dorchester and weymouth attachment parenting

Dorset and Weymouth attachment parenting is a social group for like-minded parents who are into gentle parenting, breast feeding, co-sleeping, sling wearing etc.

It is a very informal group. We basically sit around and chat/give support to each other while our children play and have fun. Everyone is welcome!  

We meet fortnightly on a Thursday from 1-3pm.  Tea, Coffee and biscuits are always provided (£1 donation advised)

Below is some more information about attachment parenting.

We hope to see you at our next meeting



Attachment Parenting definition:

An approach to raising infants that aims to promote a close relationship between the baby and its parents by methods such as feeding on demand and letting the baby sleep with its parents.

The phrase was coined by pediatrician William Sears, and is a parenting philosophy based on the principles of attachment theory in developmental psychology. According to attachment theory, the child forms a strong emotional bond with caregivers during childhood with lifelong consequences. Sensitive and emotionally available parenting helps the child to form a secure attachment style which fosters a child's socio-emotional development and well-being. Principles of attachment parenting aim to increase development of a child's secure attachment and decrease insecure attachment.

When parents are taught to increase their sensitivity to an infant's needs and signals, this increases the development of the child's attachment security.

Here are the eight main principles of attachment parenting. Parents have considerable leeway in how they interpret and put these principles into action. The eight principles are:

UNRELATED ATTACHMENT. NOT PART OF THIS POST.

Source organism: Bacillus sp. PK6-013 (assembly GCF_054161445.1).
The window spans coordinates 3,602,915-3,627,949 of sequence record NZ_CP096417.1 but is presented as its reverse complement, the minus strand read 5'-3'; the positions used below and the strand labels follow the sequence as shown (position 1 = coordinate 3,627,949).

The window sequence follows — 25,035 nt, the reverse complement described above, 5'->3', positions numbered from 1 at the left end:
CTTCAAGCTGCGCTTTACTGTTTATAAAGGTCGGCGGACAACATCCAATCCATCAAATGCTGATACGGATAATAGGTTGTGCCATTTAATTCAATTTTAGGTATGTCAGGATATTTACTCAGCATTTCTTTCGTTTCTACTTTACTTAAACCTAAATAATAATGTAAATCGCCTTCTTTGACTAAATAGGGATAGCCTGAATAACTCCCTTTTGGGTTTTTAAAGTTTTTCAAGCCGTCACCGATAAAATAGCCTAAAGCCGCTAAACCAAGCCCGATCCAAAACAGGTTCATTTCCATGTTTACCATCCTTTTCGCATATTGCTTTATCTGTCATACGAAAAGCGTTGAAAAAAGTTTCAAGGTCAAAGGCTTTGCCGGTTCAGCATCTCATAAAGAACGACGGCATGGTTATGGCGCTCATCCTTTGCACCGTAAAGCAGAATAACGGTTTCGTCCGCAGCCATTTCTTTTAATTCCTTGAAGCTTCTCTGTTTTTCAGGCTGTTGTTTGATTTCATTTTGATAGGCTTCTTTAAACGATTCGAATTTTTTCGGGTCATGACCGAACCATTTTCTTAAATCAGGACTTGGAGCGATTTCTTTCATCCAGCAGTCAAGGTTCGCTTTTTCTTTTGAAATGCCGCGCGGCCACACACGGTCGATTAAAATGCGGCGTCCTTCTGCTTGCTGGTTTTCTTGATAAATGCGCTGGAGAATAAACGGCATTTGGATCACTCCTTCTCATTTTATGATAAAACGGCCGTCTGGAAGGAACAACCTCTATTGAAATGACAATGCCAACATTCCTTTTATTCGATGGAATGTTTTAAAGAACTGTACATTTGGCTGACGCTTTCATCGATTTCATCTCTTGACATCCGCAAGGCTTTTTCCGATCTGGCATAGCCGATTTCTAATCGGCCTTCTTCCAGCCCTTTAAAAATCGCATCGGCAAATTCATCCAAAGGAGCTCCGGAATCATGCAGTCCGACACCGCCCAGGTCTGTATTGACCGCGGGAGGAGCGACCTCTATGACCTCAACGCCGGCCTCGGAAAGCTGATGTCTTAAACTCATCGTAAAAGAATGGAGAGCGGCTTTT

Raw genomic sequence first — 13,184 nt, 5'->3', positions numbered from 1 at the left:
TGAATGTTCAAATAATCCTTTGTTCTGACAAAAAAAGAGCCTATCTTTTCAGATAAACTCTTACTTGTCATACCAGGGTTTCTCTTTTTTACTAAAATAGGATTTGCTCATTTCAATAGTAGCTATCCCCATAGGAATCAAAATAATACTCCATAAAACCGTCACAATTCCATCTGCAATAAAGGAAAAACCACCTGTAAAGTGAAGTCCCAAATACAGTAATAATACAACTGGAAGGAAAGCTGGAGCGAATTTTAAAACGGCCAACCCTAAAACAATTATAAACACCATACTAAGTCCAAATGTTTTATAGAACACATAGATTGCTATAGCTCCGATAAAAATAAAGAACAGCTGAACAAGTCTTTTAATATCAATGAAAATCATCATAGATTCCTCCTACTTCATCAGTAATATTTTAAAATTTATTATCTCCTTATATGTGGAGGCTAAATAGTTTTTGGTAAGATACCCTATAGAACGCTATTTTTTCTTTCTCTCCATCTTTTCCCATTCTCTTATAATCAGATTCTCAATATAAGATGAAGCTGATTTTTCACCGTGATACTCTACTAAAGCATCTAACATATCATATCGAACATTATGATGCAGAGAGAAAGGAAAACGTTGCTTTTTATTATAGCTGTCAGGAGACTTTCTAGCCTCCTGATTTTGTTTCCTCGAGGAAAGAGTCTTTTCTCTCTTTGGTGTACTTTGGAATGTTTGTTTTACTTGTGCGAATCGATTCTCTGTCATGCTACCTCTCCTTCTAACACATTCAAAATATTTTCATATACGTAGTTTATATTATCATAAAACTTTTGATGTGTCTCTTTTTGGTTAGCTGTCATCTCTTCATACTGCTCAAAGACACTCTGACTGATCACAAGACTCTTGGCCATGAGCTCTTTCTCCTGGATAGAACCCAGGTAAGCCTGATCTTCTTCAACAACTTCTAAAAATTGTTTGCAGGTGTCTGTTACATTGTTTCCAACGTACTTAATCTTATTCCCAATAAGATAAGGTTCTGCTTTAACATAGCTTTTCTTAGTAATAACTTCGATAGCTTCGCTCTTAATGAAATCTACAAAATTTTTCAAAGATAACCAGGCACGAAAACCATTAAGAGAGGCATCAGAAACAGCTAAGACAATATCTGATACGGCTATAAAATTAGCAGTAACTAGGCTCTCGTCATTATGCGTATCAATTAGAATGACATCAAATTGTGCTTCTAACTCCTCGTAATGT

1. Prepare for pregnancy, birth, and parenting. Proponents of attachment parenting believe it is important to eliminate negative thoughts and feelings about pregnancy. Doing so, they say, readies a parent for the emotionally demanding work of being a parent.
  2. Feed with love and respect. Breastfeeding, proponents say, is the ideal way to create a secure attachment. It also teaches infants that parents will listen to their cues and fulfill their needs.
  3. Respond with sensitivity. With attachment parenting, parents consider all expressions of emotions, including repeated tantrums, as real efforts at communication. Those efforts are to be taken seriously and understood rather than punished or dismissed.
  4. Use nurturing touch. Attachment parenting proponents advise maximum skin-to-skin touching. Ways to achieve that include joint baths and "baby-wearing" -- carrying babies during the day in a front-facing sling.
  5. Engage in night time parenting. Attachment parenting experts advise making "co-sleeping" arrangements. With co-sleeping, an infant sleeps in the same room with parents so they can feed and emotionally soothe the child during the night. Some parents practice "bed-sharing" or sleeping in the same bed with babies. But be aware that currently the American Academy of Pediatrics advises against this as it may increase the risk ofsudden infant death syndrome, or SIDS.
  6. Provide constant, loving care. Proponents of attachment parenting advise the nearly constant presence of a parent. That includes during walks, parents' night out, and work. They advocate against childcare for more than 20 hours a week for babies younger than 30 months old.
  7. Practice positive discipline. Parents are advised to distract, redirect, and guide even the youngest of babies, and to model positive behavior. Attachment parenting aims at understanding what a child's negative behavior is communicating. And parents are encouraged to work out a solution together with a child, rather than spanking or simply imposing their will on children.
  8. Strive for balance in personal and family life. Parents are encouraged to create a support network, live a healthy lifestyle, and prevent parenting burn-out.